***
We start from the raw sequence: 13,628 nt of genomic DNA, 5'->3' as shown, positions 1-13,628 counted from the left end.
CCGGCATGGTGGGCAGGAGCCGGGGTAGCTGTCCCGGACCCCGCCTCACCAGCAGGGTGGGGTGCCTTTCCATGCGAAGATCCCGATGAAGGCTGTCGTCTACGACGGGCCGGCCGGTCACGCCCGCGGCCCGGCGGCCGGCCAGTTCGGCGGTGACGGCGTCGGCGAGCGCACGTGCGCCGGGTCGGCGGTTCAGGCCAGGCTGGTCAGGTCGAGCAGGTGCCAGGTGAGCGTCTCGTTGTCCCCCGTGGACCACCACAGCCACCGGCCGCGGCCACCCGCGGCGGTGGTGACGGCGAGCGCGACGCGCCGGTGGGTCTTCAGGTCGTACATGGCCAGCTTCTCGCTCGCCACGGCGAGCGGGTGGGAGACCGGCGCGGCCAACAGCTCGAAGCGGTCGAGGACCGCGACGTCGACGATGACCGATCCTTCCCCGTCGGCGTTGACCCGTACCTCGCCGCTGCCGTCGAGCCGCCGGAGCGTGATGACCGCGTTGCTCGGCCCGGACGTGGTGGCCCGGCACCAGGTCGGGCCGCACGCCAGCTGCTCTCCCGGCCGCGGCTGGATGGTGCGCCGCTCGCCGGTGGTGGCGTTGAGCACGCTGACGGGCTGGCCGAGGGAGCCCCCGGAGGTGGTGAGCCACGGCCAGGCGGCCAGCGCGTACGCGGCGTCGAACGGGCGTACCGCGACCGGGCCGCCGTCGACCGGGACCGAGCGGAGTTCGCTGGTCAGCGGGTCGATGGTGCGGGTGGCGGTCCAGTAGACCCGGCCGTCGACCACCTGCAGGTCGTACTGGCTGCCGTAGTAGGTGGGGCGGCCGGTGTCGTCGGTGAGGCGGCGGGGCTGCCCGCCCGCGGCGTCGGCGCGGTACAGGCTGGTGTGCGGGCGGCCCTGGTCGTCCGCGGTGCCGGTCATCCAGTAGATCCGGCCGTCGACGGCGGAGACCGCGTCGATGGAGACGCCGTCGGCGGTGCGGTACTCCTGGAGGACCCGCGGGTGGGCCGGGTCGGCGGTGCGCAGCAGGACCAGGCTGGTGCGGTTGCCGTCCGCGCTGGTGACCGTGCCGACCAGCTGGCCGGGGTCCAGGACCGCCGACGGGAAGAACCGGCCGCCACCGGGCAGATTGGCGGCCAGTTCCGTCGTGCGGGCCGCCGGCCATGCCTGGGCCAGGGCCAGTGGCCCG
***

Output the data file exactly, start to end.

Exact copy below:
We start from the raw sequence: 13,628 nt of genomic DNA, 5'->3' as shown, positions 1-13,628 counted from the left end.
CCGGCATGGTGGGCAGGAGCCGGGGTAGCTGTCCCGGACCCCGCCTCACCAGCAGGGTGGGGTGCCTTTCCATGCGAAGATCCCGATGAAGGCTGTCGTCTACGACGGGCCGGCCGGTCACGCCCGCGGCCCGGCGGCCGGCCAGTTCGGCGGTGACGGCGTCGGCGAGCGCACGTGCGCCGGGTCGGCGGTTCAGGCCAGGCTGGTCAGGTCGAGCAGGTGCCAGGTGAGCGTCTCGTTGTCCCCCGTGGACCACCACAGCCACCGGCCGCGGCCACCCGCGGCGGTGGTGACGGCGAGCGCGACGCGCCGGTGGGTCTTCAGGTCGTACATGGCCAGCTTCTCGCTCGCCACGGCGAGCGGGTGGGAGACCGGCGCGGCCAACAGCTCGAAGCGGTCGAGGACCGCGACGTCGACGATGACCGATCCTTCCCCGTCGGCGTTGACCCGTACCTCGCCGCTGCCGTCGAGCCGCCGGAGCGTGATGACCGCGTTGCTCGGCCCGGACGTGGTGGCCCGGCACCAGGTCGGGCCGCACGCCAGCTGCTCTCCCGGCCGCGGCTGGATGGTGCGCCGCTCGCCGGTGGTGGCGTTGAGCACGCTGACGGGCTGGCCGAGGGAGCCCCCGGAGGTGGTGAGCCACGGCCAGGCGGCCAGCGCGTACGCGGCGTCGAACGGGCGTACCGCGACCGGGCCGCCGTCGACCGGGACCGAGCGGAGTTCGCTGGTCAGCGGGTCGATGGTGCGGGTGGCGGTCCAGTAGACCCGGCCGTCGACCACCTGCAGGTCGTACTGGCTGCCGTAGTAGGTGGGGCGGCCGGTGTCGTCGGTGAGGCGGCGGGGCTGCCCGCCCGCGGCGTCGGCGCGGTACAGGCTGGTGTGCGGGCGGCCCTGGTCGTCCGCGGTGCCGGTCATCCAGTAGATCCGGCCGTCGACGGCGGAGACCGCGTCGATGGAGACGCCGTCGGCGGTGCGGTACTCCTGGAGGACCCGCGGGTGGGCCGGGTCGGCGGTGCGCAGCAGGACCAGGCTGGTGCGGTTGCCGTCCGCGCTGGTGACCGTGCCGACCAGCTGGCCGGGGTCCAGGACCGCCGACGGGAAGAACCGGCCGCCACCGGGCAGATTGGCGGCCAGTTCCGTCGTGCGGGCCGCCGGCCATGCCTGGGCCAGGGCCAGTGGCCCG